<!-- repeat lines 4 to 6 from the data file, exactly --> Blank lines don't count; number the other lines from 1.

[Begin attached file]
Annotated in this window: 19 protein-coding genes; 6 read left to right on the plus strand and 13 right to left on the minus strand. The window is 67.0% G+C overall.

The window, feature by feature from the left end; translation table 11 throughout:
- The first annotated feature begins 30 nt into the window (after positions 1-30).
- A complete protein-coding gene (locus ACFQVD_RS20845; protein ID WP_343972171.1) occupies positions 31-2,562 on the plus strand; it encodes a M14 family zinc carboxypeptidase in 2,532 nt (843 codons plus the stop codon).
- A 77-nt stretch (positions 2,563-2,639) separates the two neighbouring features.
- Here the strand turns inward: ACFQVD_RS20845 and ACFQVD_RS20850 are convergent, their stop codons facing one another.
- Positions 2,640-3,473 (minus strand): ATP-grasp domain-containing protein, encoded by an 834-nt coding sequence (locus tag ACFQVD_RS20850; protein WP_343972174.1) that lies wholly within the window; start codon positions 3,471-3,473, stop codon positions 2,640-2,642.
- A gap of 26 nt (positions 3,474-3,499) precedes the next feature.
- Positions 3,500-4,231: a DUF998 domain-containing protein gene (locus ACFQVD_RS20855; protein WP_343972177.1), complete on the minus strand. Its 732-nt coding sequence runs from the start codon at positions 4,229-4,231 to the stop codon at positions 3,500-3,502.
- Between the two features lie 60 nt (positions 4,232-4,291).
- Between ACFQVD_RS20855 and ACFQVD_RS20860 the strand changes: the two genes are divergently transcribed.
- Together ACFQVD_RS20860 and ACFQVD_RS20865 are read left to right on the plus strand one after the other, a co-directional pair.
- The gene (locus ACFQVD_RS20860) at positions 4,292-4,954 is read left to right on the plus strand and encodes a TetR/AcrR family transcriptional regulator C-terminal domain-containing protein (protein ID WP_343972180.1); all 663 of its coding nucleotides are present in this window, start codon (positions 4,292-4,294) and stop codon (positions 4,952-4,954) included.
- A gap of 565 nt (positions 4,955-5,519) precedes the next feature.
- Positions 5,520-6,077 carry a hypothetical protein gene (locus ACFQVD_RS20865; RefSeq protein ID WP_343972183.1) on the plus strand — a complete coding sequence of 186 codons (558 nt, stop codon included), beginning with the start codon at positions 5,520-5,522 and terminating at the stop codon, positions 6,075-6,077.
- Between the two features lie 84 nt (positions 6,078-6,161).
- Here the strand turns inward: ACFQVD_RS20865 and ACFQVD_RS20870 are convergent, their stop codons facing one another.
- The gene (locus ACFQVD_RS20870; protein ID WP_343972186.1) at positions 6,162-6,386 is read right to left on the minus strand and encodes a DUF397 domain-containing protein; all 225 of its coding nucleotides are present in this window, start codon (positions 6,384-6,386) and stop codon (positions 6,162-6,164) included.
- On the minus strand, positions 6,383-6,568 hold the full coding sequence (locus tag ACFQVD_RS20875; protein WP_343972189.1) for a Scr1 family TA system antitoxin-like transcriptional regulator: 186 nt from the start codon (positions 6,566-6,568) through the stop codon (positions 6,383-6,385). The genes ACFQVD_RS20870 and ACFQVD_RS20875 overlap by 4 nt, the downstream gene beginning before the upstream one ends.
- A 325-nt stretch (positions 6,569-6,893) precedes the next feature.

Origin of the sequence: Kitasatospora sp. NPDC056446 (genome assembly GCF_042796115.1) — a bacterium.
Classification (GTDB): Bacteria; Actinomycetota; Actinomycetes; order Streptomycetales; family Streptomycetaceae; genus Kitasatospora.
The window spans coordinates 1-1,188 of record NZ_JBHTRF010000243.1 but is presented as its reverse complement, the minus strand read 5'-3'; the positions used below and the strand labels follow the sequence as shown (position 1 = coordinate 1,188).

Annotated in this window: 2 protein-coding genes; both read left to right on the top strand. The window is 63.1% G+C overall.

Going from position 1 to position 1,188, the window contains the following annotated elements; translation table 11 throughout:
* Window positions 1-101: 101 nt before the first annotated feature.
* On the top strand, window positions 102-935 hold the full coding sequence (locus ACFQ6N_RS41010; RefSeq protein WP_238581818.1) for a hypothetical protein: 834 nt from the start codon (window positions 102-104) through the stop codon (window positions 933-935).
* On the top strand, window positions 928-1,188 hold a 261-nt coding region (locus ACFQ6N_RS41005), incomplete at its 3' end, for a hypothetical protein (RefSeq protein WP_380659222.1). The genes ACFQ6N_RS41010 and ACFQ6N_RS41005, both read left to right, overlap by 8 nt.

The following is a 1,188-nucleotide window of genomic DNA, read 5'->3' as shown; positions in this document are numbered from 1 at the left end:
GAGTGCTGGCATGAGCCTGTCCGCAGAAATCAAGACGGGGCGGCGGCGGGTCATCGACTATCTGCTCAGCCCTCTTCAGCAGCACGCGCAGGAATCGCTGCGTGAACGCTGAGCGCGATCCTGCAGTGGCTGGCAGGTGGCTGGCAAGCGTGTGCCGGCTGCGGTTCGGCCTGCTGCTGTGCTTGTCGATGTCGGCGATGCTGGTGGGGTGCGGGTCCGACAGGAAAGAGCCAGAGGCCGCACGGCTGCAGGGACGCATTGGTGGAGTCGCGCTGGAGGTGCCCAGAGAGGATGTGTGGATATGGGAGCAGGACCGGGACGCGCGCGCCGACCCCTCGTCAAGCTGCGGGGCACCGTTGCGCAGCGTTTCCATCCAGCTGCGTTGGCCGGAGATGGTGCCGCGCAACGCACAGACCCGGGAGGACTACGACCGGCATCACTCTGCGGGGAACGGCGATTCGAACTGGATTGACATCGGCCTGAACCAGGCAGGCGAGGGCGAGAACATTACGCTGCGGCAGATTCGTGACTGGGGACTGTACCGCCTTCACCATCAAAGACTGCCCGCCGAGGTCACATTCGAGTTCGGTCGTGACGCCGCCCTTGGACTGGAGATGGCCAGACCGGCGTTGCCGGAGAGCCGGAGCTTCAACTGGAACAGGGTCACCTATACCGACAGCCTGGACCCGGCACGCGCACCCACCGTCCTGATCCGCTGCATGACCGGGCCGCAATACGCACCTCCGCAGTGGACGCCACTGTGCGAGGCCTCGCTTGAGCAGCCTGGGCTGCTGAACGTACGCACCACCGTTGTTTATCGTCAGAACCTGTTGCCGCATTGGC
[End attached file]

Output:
- A complete protein-coding gene (locus ACFQVD_RS20845; protein ID WP_343972171.1) occupies positions 31-2,562 on the plus strand; it encodes a M14 family zinc carboxypeptidase in 2,532 nt (843 codons plus the stop codon).
- A 77-nt stretch (positions 2,563-2,639) separates the two neighbouring features.
- Here the strand turns inward: ACFQVD_RS20845 and ACFQVD_RS20850 are convergent, their stop codons facing one another.